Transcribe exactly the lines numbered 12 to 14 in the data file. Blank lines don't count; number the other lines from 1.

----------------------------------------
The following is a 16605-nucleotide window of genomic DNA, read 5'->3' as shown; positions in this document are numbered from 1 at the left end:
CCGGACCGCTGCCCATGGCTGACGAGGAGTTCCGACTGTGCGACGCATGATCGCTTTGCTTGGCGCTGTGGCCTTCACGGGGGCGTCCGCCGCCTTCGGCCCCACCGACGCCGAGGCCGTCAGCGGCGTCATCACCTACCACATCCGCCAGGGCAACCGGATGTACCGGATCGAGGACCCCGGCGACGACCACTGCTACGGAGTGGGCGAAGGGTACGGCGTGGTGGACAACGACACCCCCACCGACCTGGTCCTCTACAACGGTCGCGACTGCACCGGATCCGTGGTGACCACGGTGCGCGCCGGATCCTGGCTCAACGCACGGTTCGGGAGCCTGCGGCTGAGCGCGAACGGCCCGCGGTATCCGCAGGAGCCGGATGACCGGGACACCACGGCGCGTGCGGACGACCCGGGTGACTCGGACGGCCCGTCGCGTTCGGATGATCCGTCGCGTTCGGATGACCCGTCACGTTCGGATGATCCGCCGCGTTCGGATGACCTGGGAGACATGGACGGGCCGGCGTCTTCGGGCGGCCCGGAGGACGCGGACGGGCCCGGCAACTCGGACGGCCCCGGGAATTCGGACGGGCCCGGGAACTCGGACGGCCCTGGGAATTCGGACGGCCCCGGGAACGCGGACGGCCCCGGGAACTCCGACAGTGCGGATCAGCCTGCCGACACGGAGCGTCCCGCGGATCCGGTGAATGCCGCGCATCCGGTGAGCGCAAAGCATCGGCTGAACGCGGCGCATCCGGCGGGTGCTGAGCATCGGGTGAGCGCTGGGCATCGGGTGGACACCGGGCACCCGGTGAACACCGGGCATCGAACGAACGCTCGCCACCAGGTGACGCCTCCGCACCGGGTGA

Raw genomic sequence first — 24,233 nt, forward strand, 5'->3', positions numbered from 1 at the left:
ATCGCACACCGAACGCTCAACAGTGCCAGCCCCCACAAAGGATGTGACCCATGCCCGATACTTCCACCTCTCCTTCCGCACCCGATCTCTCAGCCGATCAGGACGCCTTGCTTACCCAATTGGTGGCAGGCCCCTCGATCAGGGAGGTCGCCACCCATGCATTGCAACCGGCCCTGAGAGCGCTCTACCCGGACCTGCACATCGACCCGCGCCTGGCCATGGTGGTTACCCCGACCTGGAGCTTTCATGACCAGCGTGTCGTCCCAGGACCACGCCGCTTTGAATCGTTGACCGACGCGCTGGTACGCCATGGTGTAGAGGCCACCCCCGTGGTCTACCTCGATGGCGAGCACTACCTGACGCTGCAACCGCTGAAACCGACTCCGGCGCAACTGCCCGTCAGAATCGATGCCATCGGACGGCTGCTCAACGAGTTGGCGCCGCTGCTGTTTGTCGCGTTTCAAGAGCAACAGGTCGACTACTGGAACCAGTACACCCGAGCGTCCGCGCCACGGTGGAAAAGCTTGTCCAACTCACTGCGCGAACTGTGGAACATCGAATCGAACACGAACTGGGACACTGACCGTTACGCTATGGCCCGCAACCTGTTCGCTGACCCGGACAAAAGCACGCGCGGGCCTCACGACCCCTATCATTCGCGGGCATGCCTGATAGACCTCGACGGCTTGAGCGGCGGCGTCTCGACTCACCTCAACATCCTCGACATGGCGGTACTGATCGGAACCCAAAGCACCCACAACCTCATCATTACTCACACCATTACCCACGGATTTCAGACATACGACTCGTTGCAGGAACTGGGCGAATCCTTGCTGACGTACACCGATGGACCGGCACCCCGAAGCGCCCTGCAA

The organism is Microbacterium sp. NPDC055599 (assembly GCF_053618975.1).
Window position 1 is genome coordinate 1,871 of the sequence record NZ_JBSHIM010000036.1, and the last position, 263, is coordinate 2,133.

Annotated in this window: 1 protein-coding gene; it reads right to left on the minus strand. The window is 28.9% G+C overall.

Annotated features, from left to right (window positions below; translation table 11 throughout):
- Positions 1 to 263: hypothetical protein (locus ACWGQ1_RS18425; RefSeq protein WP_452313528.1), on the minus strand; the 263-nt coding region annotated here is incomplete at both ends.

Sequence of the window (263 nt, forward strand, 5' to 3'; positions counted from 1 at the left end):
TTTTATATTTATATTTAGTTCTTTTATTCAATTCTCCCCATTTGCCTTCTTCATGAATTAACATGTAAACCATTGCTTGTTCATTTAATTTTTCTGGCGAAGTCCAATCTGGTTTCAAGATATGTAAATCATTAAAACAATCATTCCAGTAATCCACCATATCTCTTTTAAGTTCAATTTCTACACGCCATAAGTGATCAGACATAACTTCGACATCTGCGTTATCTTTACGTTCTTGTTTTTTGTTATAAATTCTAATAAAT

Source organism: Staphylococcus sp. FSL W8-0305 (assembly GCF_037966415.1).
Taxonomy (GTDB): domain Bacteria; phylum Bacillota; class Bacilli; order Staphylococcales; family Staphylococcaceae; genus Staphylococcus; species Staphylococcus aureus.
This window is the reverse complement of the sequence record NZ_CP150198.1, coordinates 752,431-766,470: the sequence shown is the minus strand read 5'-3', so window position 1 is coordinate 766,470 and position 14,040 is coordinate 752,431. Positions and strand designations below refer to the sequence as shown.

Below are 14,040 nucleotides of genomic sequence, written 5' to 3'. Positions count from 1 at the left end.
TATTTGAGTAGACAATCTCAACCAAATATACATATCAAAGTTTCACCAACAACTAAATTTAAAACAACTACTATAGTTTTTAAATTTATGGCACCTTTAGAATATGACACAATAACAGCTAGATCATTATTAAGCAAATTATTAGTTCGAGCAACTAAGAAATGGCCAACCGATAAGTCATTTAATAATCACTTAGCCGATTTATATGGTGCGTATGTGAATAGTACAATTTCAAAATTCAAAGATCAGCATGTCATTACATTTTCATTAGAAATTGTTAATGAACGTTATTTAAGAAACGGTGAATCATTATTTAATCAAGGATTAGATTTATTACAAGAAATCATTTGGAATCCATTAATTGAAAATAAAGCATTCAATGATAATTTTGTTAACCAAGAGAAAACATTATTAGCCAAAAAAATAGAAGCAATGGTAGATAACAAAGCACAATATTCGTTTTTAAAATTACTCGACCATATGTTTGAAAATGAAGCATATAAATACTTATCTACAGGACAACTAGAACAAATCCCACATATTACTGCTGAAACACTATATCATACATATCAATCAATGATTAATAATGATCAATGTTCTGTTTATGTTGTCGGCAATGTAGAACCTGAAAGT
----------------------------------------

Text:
Source organism: Staphylococcus sp. FSL W8-0305 (assembly GCF_037966415.1).
Taxonomy (GTDB): domain Bacteria; phylum Bacillota; class Bacilli; order Staphylococcales; family Staphylococcaceae; genus Staphylococcus; species Staphylococcus aureus.
This window is the reverse complement of the sequence record NZ_CP150198.1, coordinates 752,431-766,470: the sequence shown is the minus strand read 5'-3', so window position 1 is coordinate 766,470 and position 14,040 is coordinate 752,431. Positions and strand designations below refer to the sequence as shown.